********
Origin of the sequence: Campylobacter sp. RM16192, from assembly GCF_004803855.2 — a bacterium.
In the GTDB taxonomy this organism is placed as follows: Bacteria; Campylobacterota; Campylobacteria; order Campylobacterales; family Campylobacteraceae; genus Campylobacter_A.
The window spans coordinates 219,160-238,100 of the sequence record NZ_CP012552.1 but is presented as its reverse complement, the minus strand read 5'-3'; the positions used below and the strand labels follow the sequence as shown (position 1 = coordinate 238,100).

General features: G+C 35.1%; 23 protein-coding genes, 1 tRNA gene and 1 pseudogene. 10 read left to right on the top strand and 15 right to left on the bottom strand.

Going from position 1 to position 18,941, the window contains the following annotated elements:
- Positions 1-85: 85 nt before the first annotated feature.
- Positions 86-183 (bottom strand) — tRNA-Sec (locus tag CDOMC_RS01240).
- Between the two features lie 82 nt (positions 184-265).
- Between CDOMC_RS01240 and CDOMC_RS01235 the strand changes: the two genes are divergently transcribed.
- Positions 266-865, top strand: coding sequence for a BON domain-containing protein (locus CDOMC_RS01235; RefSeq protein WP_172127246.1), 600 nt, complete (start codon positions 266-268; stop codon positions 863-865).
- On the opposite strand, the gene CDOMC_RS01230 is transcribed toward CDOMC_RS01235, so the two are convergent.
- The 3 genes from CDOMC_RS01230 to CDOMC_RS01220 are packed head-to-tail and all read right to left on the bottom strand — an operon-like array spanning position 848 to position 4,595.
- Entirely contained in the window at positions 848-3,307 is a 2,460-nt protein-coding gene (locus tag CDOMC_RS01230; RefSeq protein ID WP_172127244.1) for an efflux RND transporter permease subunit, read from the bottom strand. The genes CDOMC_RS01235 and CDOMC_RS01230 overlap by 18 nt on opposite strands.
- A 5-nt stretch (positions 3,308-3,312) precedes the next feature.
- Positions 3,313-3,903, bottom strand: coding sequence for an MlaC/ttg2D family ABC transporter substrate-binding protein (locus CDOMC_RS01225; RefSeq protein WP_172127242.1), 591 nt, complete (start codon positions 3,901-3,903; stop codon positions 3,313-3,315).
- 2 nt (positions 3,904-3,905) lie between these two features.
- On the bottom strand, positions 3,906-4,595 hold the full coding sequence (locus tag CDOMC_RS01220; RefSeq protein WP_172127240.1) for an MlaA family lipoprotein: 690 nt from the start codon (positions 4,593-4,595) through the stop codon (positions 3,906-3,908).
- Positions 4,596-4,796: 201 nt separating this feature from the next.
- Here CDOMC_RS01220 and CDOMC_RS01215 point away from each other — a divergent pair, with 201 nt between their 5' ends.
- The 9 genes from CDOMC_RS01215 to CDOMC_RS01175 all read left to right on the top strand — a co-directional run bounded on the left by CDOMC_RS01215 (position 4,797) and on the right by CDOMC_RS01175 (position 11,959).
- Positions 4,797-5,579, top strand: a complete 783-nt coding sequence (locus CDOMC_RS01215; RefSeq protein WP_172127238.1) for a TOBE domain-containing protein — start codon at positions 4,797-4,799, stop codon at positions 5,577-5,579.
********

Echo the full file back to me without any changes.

Origin of the sequence: Campylobacter sp. RM16192, from assembly GCF_004803855.2 — a bacterium.
In the GTDB taxonomy this organism is placed as follows: Bacteria; Campylobacterota; Campylobacteria; order Campylobacterales; family Campylobacteraceae; genus Campylobacter_A.
The window spans coordinates 219,160-238,100 of the sequence record NZ_CP012552.1 but is presented as its reverse complement, the minus strand read 5'-3'; the positions used below and the strand labels follow the sequence as shown (position 1 = coordinate 238,100).

General features: G+C 35.1%; 23 protein-coding genes, 1 tRNA gene and 1 pseudogene. 10 read left to right on the top strand and 15 right to left on the bottom strand.

Going from position 1 to position 18,941, the window contains the following annotated elements:
- Positions 1-85: 85 nt before the first annotated feature.
- Positions 86-183 (bottom strand) — tRNA-Sec (locus tag CDOMC_RS01240).
- Between the two features lie 82 nt (positions 184-265).
- Between CDOMC_RS01240 and CDOMC_RS01235 the strand changes: the two genes are divergently transcribed.
- Positions 266-865, top strand: coding sequence for a BON domain-containing protein (locus CDOMC_RS01235; RefSeq protein WP_172127246.1), 600 nt, complete (start codon positions 266-268; stop codon positions 863-865).
- On the opposite strand, the gene CDOMC_RS01230 is transcribed toward CDOMC_RS01235, so the two are convergent.
- The 3 genes from CDOMC_RS01230 to CDOMC_RS01220 are packed head-to-tail and all read right to left on the bottom strand — an operon-like array spanning position 848 to position 4,595.
- Entirely contained in the window at positions 848-3,307 is a 2,460-nt protein-coding gene (locus tag CDOMC_RS01230; RefSeq protein ID WP_172127244.1) for an efflux RND transporter permease subunit, read from the bottom strand. The genes CDOMC_RS01235 and CDOMC_RS01230 overlap by 18 nt on opposite strands.
- A 5-nt stretch (positions 3,308-3,312) precedes the next feature.
- Positions 3,313-3,903, bottom strand: coding sequence for an MlaC/ttg2D family ABC transporter substrate-binding protein (locus CDOMC_RS01225; RefSeq protein WP_172127242.1), 591 nt, complete (start codon positions 3,901-3,903; stop codon positions 3,313-3,315).
- 2 nt (positions 3,904-3,905) lie between these two features.
- On the bottom strand, positions 3,906-4,595 hold the full coding sequence (locus tag CDOMC_RS01220; RefSeq protein WP_172127240.1) for an MlaA family lipoprotein: 690 nt from the start codon (positions 4,593-4,595) through the stop codon (positions 3,906-3,908).
- Positions 4,596-4,796: 201 nt separating this feature from the next.
- Here CDOMC_RS01220 and CDOMC_RS01215 point away from each other — a divergent pair, with 201 nt between their 5' ends.
- The 9 genes from CDOMC_RS01215 to CDOMC_RS01175 all read left to right on the top strand — a co-directional run bounded on the left by CDOMC_RS01215 (position 4,797) and on the right by CDOMC_RS01175 (position 11,959).
- Positions 4,797-5,579, top strand: a complete 783-nt coding sequence (locus CDOMC_RS01215; RefSeq protein WP_172127238.1) for a TOBE domain-containing protein — start codon at positions 4,797-4,799, stop codon at positions 5,577-5,579.